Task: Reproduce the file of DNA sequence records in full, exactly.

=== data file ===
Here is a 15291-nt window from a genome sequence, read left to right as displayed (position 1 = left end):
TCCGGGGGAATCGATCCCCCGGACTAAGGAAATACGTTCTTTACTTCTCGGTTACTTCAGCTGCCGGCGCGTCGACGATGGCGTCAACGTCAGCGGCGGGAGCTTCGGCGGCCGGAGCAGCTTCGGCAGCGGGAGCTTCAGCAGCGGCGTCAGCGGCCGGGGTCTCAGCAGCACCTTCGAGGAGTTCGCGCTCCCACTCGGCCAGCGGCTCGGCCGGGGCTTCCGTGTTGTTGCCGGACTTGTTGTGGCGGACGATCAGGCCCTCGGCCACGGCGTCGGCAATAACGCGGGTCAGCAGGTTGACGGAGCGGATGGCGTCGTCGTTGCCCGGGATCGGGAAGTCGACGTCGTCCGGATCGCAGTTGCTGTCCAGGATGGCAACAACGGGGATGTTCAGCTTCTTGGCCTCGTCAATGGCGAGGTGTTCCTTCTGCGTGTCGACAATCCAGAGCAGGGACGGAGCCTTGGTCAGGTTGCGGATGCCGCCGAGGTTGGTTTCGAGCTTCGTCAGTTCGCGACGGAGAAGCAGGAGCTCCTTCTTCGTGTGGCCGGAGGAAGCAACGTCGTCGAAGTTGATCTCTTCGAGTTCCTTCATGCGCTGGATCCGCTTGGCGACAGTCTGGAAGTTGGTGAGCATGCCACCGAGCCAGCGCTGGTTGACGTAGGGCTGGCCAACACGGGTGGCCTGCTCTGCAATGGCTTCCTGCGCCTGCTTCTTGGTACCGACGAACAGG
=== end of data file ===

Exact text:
Here is a 15291-nt window from a genome sequence, read left to right as displayed (position 1 = left end):
TCCGGGGGAATCGATCCCCCGGACTAAGGAAATACGTTCTTTACTTCTCGGTTACTTCAGCTGCCGGCGCGTCGACGATGGCGTCAACGTCAGCGGCGGGAGCTTCGGCGGCCGGAGCAGCTTCGGCAGCGGGAGCTTCAGCAGCGGCGTCAGCGGCCGGGGTCTCAGCAGCACCTTCGAGGAGTTCGCGCTCCCACTCGGCCAGCGGCTCGGCCGGGGCTTCCGTGTTGTTGCCGGACTTGTTGTGGCGGACGATCAGGCCCTCGGCCACGGCGTCGGCAATAACGCGGGTCAGCAGGTTGACGGAGCGGATGGCGTCGTCGTTGCCCGGGATCGGGAAGTCGACGTCGTCCGGATCGCAGTTGCTGTCCAGGATGGCAACAACGGGGATGTTCAGCTTCTTGGCCTCGTCAATGGCGAGGTGTTCCTTCTGCGTGTCGACAATCCAGAGCAGGGACGGAGCCTTGGTCAGGTTGCGGATGCCGCCGAGGTTGGTTTCGAGCTTCGTCAGTTCGCGACGGAGAAGCAGGAGCTCCTTCTTCGTGTGGCCGGAGGAAGCAACGTCGTCGAAGTTGATCTCTTCGAGTTCCTTCATGCGCTGGATCCGCTTGGCGACAGTCTGGAAGTTGGTGAGCATGCCACCGAGCCAGCGCTGGTTGACGTAGGGCTGGCCAACACGGGTGGCCTGCTCTGCAATGGCTTCCTGCGCCTGCTTCTTGGTACCGACGAACAGG